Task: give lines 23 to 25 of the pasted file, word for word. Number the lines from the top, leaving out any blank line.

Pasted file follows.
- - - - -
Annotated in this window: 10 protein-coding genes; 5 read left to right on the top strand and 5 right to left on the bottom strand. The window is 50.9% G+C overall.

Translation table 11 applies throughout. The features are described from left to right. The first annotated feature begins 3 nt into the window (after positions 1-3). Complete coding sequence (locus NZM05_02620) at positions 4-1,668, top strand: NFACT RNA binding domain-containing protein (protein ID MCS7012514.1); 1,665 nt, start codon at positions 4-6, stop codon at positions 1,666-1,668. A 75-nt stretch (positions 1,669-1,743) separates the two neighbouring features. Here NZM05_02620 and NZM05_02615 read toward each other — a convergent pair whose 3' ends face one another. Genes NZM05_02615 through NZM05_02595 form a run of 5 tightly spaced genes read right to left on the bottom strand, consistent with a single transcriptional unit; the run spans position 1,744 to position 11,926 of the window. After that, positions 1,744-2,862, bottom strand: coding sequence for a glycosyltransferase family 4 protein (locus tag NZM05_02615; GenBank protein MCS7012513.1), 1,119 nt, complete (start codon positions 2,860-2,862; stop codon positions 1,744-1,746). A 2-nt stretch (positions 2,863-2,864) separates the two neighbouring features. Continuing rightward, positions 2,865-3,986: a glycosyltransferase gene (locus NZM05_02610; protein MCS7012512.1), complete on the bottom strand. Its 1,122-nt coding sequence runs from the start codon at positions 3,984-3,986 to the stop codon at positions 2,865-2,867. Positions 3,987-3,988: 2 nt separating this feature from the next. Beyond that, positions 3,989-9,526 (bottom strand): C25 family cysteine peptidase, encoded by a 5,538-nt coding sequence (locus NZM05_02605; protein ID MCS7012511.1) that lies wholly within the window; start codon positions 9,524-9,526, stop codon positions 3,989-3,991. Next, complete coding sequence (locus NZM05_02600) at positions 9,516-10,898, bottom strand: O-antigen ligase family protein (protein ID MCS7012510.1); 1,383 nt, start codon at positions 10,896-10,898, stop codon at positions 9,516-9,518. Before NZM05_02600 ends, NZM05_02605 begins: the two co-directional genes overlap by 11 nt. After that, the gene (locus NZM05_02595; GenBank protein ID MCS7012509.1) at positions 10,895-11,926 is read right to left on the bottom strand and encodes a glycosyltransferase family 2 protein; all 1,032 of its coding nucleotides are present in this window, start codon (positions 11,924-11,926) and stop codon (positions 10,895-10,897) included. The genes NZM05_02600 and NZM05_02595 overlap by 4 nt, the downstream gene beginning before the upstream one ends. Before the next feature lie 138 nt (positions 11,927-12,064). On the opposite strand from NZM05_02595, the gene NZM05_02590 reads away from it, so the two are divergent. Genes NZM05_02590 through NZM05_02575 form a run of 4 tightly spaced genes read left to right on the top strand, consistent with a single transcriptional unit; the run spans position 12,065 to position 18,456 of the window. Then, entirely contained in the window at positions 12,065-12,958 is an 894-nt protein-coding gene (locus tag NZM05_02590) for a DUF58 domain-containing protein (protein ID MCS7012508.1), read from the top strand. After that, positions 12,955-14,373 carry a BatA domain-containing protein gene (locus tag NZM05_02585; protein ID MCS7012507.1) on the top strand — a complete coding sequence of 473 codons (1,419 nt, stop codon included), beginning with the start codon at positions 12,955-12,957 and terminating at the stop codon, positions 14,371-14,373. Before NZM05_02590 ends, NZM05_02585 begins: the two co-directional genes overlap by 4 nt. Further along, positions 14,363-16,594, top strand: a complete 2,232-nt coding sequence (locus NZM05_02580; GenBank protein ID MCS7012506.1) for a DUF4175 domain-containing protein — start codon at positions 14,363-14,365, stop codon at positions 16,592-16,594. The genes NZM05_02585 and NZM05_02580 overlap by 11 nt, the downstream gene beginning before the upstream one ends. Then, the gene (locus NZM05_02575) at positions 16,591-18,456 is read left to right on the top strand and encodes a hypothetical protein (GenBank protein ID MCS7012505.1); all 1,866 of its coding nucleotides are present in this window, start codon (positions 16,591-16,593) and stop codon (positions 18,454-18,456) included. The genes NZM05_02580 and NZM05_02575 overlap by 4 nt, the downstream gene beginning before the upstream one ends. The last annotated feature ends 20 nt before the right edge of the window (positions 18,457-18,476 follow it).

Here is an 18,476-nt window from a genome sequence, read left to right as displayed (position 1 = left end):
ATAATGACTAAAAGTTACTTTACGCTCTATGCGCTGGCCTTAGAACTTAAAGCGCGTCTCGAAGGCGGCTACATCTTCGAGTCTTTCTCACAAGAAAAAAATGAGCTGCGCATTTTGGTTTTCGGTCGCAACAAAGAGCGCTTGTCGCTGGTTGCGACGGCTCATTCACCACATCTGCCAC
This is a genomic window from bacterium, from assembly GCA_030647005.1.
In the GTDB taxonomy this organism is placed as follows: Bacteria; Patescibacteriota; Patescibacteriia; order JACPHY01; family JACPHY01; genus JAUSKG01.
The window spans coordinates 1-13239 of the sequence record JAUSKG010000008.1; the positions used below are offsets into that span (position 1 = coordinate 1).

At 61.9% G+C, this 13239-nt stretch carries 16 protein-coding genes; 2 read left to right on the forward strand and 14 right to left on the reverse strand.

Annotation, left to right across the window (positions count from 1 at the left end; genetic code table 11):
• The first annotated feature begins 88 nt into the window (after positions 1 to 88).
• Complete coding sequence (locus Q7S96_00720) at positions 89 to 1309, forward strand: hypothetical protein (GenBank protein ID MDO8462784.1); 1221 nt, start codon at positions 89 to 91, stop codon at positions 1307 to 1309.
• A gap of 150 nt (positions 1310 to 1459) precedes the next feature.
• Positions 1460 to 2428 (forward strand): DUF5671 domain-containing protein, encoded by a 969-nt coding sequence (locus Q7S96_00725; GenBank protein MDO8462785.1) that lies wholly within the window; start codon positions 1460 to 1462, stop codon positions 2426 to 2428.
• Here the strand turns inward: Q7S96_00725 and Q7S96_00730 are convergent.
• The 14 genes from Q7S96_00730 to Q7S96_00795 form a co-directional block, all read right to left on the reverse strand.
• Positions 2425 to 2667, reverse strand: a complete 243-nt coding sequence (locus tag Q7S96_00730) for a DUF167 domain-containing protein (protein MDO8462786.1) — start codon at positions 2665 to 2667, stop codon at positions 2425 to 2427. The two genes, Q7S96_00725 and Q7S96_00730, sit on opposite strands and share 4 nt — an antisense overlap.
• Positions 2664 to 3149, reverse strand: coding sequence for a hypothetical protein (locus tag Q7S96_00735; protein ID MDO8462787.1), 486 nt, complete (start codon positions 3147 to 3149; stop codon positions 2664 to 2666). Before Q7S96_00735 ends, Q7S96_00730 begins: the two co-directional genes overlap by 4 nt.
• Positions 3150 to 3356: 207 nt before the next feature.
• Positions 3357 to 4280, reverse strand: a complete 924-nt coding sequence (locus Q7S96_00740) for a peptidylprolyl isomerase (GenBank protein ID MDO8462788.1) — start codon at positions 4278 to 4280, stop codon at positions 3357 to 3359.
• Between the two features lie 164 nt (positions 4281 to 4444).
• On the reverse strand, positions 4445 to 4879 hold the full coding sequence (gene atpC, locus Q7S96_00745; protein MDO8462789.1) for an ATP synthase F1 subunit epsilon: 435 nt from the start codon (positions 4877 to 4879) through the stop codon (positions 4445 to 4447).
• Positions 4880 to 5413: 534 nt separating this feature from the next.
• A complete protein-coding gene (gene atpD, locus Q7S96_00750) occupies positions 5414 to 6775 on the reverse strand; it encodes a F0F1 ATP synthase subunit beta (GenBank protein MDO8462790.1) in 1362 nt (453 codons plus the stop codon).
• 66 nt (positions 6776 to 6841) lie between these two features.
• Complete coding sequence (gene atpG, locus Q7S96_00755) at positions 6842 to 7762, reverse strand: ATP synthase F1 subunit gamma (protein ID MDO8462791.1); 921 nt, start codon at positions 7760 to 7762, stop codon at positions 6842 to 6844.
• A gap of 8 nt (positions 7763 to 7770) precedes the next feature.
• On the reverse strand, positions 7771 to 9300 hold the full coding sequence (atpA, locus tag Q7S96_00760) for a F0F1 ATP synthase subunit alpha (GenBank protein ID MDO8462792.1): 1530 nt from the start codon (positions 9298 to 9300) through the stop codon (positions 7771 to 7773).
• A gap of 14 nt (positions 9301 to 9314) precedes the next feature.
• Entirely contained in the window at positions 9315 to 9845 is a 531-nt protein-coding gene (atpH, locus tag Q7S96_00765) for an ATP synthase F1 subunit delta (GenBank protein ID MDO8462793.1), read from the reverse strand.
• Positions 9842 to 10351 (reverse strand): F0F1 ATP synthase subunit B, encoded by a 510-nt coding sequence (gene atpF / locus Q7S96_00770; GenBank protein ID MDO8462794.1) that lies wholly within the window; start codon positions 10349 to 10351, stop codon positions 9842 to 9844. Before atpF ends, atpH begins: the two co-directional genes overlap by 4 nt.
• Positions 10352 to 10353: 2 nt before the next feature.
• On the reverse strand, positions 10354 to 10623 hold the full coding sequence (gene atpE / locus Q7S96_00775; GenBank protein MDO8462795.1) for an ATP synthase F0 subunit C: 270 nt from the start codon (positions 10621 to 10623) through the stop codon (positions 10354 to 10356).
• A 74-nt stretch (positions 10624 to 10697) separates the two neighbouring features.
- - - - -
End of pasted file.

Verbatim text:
• A complete protein-coding gene (gene atpD, locus Q7S96_00750) occupies positions 5414 to 6775 on the reverse strand; it encodes a F0F1 ATP synthase subunit beta (GenBank protein MDO8462790.1) in 1362 nt (453 codons plus the stop codon).
• 66 nt (positions 6776 to 6841) lie between these two features.
• Complete coding sequence (gene atpG, locus Q7S96_00755) at positions 6842 to 7762, reverse strand: ATP synthase F1 subunit gamma (protein ID MDO8462791.1); 921 nt, start codon at positions 7760 to 7762, stop codon at positions 6842 to 6844.